A tipster passed this on to me this AM when it was first published. Warned me that the Bigfooters would see this as somehow related to the current talk about Bigfoot being a hybrid. And, guess what… they did. Even Melba herself.
New genome sequences from two extinct human relatives suggest that these ‘archaic’ groups bred with humans and with each other more extensively than was previously known.
The ancient genomes, one from a Neanderthal and one from a different archaic human group, the Denisovans, were presented on 18 November at a meeting at the Royal Society in London. They suggest that interbreeding went on between the members of several ancient human-like groups living in Europe and Asia more than 30,000 years ago, including an as-yet unknown human ancestor from Asia.
Interbreeding was already known. This new data is more precise than what was used previously. This allowed for determination of a new find – a signature from a different genome from a lineage which we have no fossils remains.
The new Denisovan genome indicates that this enigmatic population got around: Reich said at the meeting that they interbred with Neanderthals and with the ancestors of human populations that now live in China and other parts of East Asia, in addition to Oceanic populations, as his team previously reported. Most surprisingly, Reich said, the new genomes indicate that Denisovans interbred with another extinct population of archaic humans that lived in Asia more than 30,000 years ago, which is neither human nor Neanderthal.
And, yes the Bigfooters picked up on this in relation to Ketchum’s results that Bigfoot living right now is a human-unknown primate hybrid from 15,000 years ago. She puts this up on Facebook:
Perhaps some anthropologist or actual geneticist can explain to me how this validates her study, because I don’t see it. This new finding does not relate to Bigfoot. But, some will cherry pick what looks like relevant and interesting data to bolster their case to the less than knowledgeable public. Remember Ketchum’s DNA was lemur and all sorts of other things and did not fit into the evolutionary record like this find does.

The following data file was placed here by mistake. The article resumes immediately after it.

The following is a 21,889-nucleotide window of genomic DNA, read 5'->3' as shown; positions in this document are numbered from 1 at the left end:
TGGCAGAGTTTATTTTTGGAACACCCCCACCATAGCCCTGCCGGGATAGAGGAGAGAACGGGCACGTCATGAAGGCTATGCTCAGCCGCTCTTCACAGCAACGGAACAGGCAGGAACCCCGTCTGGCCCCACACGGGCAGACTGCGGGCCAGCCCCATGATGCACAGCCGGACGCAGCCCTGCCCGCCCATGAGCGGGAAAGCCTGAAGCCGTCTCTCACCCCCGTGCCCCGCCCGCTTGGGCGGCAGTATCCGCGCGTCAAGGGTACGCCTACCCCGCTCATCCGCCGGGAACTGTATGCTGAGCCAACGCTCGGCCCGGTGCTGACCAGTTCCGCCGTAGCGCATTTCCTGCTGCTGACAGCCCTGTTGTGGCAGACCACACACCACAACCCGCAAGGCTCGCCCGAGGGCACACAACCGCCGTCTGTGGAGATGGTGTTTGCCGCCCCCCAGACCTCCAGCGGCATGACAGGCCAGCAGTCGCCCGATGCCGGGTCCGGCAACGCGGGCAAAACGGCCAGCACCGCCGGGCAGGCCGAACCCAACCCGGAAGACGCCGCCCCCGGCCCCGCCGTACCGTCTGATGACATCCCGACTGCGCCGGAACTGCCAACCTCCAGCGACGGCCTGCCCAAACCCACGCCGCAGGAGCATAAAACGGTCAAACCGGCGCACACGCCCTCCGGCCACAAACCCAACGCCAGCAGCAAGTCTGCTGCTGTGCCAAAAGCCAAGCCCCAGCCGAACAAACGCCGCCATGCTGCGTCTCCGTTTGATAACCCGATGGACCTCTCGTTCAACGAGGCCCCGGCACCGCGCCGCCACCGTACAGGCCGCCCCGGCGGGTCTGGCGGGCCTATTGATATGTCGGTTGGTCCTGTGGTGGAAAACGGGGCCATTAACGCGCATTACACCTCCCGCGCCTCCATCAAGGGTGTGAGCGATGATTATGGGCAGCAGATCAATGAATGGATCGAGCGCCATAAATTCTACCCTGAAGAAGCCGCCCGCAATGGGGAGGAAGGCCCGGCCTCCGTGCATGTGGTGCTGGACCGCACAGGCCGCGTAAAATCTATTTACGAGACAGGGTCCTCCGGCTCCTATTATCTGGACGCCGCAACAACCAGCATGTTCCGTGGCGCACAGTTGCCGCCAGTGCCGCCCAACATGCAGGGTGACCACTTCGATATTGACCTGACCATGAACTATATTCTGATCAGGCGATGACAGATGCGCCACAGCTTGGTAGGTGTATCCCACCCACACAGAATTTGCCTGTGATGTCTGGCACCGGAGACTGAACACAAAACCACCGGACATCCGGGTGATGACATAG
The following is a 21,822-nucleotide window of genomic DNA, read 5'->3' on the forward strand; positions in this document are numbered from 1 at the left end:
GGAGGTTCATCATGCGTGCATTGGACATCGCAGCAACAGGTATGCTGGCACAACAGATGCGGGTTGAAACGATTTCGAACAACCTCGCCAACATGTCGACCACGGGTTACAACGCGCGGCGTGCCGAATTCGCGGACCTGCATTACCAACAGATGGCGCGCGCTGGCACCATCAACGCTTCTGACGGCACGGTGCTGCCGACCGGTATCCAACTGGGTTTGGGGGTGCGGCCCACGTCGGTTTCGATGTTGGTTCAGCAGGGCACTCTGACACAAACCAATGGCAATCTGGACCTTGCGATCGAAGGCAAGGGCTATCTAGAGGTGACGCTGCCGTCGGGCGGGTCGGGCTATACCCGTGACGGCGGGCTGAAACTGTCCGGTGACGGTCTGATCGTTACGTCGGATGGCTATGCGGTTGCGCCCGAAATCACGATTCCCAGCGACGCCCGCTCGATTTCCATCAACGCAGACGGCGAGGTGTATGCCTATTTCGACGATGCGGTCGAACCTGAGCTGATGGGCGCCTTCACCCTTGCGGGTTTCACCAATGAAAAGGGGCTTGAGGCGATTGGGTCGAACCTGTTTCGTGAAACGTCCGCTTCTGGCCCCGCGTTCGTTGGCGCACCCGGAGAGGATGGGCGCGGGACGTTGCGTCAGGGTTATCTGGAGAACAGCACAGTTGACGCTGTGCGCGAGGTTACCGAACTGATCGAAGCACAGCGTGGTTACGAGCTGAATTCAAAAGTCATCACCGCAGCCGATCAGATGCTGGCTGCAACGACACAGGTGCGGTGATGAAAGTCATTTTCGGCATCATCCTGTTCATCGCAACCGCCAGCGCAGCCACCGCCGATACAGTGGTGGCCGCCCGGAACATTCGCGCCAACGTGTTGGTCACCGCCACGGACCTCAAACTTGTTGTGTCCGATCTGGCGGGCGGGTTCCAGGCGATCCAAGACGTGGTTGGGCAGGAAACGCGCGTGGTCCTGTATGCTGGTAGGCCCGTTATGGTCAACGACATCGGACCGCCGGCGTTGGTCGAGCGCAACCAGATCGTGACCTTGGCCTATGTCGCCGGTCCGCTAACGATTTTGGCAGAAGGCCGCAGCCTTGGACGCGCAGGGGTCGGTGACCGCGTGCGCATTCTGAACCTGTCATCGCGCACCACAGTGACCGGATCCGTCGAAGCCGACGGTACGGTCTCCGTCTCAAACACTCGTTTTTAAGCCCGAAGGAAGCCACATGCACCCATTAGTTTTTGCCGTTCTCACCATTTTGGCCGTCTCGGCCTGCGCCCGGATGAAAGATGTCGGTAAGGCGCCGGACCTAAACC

It is a surprise, but not incredible, since we now have five different kinds of hominids contributing to the modern human population (in about the last 300,000 years; Neanderthals and modern humans emerge about 200,000 years ago). A sixth hominin, H. floresiensis, is known but it was isolated on an island. We don’t have the genetics (yet) to show evidence of inter-breeding, but they appear to be more like an offshoots of H. erectus. [Note: "Hominin" represents the group consisting of modern humans, extinct human species and all our immediate ancestors (including members of the genera Homo, Australopithecus, Paranthropus and Ardipithecus). Source ]
These current results tell us that the populations mixed rather freely, did not stay isolated. And they also suggest the fossils will be found for this new population. It also reinforces the idea that human evolution was a complicated evolutionary bush with genetic mixing. I’ll leave the interpretations to scientists (paleoanthropology specialists) who know what they are doing.
Meanwhile, Melba is still trying to stay relevant saying her stuff is peer reviewed and valid. Nature rejected her study for being poor. I guess the scientific community likes this hybrid idea better. I don’t wonder why.
Big Thanks to Jeb Card for the tip and the background info